The Abbott government is considering a significant change in its approach to Chinese foreign investment to ease restraints on trusted companies in the hope of accelerating a free trade deal worth billions of dollars.
Sending an “open for business” message to Chinese leaders, Tony Abbott is looking at how to adjust an inflexible veto power over state-owned enterprises that want to invest in Australia. The changes could lure more investment into resources, infrastructure and the agriculture sector by removing obstacles for Chinese enterprises that have proven commitments to Australia.
The Prime Minister landed in China late yesterday for a bilateral meeting with Premier Li Keqiang to canvass a trade deal that could give Australian food producers and services companies greater access to a huge export market.
China has made investment rules one of its top priorities in the trade talks after years of concern at rules imposed by Wayne Swan five years ago to screen all investments from state-owned enterprises, regardless of their size.
While the Abbott government is not thinking of removing the threshold, it is searching for ways to make the regime more flexible for companies with a history of work in Australia or a commercial outlook, even if they are owned by the government.
The approach would not change provisions for the Foreign Investment Review Board to screen any farm purchase worth $15 million or more and any agribusiness purchase worth $53m or more, a core policy for the Nationals. But it would favour foreign investors that support new “greenfields” projects on the grounds they are helping to build the Australian economy rather than buying existing “brownfields” projects.
The Prime Minister’s advisers look positively on Chinese foreign investors such as Citic Pacific, which has poured $8 billion into expanding the resources sector in the Pilbara, creating projects that would not exist without its help.
Existing FIRB rules give the federal regulator a veto over non-agriculture deals worth more than $248m but they single out state-owned enterprises by removing the threshold, subjecting every deal to a potential veto.
This week’s trade deals with Japan and South Korea raise the threshold to $1bn for companies in those countries, matching an agreement with the US and setting a benchmark for China to seek in the trade talks.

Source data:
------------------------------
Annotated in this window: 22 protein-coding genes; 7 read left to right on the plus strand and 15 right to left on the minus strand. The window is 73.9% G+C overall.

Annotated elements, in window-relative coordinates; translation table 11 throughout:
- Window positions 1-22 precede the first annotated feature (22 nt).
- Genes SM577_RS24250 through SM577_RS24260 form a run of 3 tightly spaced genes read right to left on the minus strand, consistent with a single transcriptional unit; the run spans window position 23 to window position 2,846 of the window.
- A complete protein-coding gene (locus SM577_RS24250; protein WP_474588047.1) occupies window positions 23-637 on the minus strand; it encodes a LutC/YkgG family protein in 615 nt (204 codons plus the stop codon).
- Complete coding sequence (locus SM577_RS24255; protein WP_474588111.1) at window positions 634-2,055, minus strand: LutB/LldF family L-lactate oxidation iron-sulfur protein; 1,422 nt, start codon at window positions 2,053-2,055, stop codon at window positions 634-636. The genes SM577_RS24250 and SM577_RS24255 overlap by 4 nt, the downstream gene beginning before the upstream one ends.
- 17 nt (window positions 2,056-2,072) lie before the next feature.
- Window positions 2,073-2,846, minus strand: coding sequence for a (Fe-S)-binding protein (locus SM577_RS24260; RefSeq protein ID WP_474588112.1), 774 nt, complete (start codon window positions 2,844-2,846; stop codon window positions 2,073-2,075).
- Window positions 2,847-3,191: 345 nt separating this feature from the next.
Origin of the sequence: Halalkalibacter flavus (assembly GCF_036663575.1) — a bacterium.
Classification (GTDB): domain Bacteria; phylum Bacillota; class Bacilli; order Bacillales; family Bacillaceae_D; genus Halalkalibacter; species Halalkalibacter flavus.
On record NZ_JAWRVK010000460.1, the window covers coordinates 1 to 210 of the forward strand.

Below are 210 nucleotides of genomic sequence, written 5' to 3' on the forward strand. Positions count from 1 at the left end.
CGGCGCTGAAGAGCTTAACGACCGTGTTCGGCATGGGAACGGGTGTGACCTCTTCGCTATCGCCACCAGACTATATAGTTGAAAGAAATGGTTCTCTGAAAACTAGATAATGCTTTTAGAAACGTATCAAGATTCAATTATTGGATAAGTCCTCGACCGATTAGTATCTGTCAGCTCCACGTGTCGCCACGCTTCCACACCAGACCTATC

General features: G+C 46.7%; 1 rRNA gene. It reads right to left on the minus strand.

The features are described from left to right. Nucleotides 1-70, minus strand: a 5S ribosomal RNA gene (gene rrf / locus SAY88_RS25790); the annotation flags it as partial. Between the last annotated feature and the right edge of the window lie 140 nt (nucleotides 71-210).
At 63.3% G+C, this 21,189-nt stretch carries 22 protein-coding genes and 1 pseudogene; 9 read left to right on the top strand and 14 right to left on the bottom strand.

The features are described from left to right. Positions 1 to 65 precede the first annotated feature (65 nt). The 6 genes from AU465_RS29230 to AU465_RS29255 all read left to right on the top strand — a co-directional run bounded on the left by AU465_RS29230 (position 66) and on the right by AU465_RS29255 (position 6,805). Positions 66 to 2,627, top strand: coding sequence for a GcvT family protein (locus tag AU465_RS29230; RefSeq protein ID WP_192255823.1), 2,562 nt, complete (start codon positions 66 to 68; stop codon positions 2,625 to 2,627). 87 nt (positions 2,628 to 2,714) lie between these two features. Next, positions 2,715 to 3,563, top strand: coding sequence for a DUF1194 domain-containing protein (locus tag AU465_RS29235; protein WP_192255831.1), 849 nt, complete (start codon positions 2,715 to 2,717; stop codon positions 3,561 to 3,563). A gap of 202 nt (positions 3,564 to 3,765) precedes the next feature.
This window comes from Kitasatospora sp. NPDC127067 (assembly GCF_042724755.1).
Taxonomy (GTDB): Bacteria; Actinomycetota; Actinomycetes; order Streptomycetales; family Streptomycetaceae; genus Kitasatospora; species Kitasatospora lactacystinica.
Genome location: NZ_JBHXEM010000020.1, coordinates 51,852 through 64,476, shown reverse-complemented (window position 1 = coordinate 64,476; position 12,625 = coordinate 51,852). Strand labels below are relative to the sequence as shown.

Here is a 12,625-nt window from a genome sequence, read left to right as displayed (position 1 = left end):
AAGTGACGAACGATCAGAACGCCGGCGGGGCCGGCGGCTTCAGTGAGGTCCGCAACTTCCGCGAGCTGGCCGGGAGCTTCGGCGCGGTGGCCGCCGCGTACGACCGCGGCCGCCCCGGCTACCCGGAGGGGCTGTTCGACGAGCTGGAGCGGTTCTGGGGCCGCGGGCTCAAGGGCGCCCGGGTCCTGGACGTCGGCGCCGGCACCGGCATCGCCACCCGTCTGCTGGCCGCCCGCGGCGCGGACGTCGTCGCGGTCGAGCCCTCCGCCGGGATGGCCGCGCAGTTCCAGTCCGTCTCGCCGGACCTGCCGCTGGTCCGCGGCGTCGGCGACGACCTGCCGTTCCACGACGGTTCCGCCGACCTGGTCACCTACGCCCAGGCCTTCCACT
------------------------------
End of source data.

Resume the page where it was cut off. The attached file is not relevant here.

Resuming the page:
China last night urged Australia to work towards an “early breakthrough” on the two nations’ free trade agreement, which has been under negotiation for almost nine years.
In a statement to The Australian, China’s Foreign Ministry said it hoped both countries could be “flexible” in the next round of official talks.
The negotiations hit a standstill after China demanded Australia greatly increase the investment thresholds applied to Chinese deals. Australia refused until China offered significant reductions in agricultural tariffs.
Mr Abbott will make investment attraction a central message in an address to the government and business elite at the Boao Forum today in southern China.
Trade Minister Andrew Robb is seeking significant concessions from China on agriculture, finance and services to lift Australian exports after signing a free trade agreement with South Korea on Tuesday and another with Japan on Monday.
Milk exports are a key issue in the negotiations, given a 400 per cent or more increase in shipments of New Zealand dairy products after it signed a trade deal with China.
In a sign of that potential, dairy company Pactum Dairy Group, half-owned by listed company Freedom Foods, signed a contract yesterday with China’s Bright Dairy to export 25 million litres of ultra-high temperature milk each year.
The Victorian town of Shepparton, at the centre of the debate over the future of fruit company SPC Ardmona, is a winner from the contract as Pactum expands its dairy facility to meet demand.
Completing a trade deal with China would meet Mr Abbott’s vow last October to settle the agreements within 12 months.
The Australian has been told a compact with China is close and the Prime Minister’s visit could help make progress. Officials were “reasonably confident” a deal was months away.
Mr Abbott used a meeting with Mr Li to emphasise that he wanted to increase two-way trade and investment between the two countries. The Australian was told after the meeting that both leaders underlined their determination to conclude the trade negotiations “as soon as possible” and to ensure it was a high-quality deal.
In his speech today, Mr Abbott is expected to herald a free trade deal with China as “perhaps most significant of all” in Australia’s negotiations with the three major nations of north Asia. A draft of part of the speech includes a message to China’s business and government officials about the reliability of Australia as a trading partner: “Australia has the strength and stability to give the countries of our region the resource security, food security and energy security you all seek.”